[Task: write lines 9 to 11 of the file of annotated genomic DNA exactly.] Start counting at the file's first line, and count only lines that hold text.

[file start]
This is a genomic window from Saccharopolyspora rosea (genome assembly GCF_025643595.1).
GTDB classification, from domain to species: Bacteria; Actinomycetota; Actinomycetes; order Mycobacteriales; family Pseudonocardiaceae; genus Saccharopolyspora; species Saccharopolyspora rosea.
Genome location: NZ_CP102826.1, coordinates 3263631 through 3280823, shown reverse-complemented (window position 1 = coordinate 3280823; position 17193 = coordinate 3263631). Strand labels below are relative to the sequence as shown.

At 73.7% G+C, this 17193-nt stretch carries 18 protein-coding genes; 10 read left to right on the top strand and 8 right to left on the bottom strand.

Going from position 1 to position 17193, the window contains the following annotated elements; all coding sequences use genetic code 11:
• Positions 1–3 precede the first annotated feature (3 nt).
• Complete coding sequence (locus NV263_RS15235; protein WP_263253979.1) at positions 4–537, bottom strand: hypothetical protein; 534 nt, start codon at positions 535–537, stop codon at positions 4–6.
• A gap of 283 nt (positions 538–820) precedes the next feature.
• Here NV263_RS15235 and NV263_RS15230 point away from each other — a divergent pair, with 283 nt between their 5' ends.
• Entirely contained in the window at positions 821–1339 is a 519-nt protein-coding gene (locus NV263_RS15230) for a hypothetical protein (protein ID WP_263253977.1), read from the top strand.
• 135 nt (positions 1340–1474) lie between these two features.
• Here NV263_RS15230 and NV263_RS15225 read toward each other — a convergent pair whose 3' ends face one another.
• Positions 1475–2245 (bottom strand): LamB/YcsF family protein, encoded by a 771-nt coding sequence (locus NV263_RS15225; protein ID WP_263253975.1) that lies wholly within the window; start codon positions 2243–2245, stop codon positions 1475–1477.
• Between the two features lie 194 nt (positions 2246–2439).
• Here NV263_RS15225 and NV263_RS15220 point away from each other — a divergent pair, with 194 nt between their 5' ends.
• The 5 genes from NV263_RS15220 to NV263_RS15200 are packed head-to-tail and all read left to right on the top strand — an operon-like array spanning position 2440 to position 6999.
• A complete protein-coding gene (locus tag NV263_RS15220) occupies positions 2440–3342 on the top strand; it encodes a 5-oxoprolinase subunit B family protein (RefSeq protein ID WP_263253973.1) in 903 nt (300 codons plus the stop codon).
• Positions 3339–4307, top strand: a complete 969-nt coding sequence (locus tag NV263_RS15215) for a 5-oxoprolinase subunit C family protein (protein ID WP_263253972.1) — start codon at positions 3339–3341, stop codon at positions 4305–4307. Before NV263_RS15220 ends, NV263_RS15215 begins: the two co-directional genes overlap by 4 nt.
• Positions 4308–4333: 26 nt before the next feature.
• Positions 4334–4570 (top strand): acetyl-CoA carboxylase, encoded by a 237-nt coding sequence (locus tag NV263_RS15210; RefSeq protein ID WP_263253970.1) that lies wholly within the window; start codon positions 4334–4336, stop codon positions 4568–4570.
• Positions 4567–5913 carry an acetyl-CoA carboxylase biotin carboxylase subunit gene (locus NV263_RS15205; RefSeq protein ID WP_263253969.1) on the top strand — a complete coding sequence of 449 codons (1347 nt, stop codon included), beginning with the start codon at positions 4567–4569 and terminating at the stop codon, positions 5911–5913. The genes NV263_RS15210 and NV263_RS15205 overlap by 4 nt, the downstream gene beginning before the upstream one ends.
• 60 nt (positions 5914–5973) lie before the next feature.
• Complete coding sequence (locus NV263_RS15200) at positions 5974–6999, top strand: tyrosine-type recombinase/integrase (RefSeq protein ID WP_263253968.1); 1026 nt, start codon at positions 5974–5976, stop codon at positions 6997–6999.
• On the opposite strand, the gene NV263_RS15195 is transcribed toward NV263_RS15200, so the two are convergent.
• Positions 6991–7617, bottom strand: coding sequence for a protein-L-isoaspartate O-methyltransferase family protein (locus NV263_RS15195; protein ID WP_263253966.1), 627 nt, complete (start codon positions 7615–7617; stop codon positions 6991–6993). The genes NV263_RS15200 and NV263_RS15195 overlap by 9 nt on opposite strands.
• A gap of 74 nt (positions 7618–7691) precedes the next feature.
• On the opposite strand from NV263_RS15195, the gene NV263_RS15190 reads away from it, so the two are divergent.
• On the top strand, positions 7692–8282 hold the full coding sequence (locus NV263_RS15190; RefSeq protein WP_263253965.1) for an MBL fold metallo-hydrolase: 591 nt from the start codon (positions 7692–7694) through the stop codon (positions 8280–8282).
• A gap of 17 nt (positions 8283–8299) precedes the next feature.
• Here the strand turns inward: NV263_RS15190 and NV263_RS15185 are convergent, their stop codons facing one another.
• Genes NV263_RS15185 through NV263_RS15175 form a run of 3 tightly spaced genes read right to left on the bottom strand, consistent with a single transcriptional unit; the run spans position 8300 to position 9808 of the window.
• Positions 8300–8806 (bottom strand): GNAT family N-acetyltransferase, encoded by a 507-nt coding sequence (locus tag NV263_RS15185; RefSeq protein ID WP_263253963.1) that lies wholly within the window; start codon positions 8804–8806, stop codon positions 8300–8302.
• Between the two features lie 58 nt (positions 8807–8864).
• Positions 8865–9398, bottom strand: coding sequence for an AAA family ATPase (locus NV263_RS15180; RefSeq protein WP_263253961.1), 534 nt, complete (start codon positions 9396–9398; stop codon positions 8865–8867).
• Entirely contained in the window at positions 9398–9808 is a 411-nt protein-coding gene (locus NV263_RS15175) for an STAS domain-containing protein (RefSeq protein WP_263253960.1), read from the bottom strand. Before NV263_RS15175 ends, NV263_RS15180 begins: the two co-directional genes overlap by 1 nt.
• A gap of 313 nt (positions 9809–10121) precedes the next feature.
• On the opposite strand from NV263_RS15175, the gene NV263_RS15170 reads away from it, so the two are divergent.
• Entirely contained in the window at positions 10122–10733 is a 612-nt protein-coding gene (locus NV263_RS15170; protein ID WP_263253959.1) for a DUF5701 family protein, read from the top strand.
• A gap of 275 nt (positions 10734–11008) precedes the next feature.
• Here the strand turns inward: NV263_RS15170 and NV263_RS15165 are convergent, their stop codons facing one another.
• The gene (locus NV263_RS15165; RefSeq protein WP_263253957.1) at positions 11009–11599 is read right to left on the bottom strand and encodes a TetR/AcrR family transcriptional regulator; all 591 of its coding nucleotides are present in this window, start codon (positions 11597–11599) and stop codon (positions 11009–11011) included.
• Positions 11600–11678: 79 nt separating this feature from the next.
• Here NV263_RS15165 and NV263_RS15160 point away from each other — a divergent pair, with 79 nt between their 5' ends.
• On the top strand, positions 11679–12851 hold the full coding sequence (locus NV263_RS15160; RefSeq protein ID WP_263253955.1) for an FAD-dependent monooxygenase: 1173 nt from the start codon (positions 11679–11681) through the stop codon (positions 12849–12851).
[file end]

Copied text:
• Here NV263_RS15235 and NV263_RS15230 point away from each other — a divergent pair, with 283 nt between their 5' ends.
• Entirely contained in the window at positions 821–1339 is a 519-nt protein-coding gene (locus NV263_RS15230) for a hypothetical protein (protein ID WP_263253977.1), read from the top strand.
• 135 nt (positions 1340–1474) lie between these two features.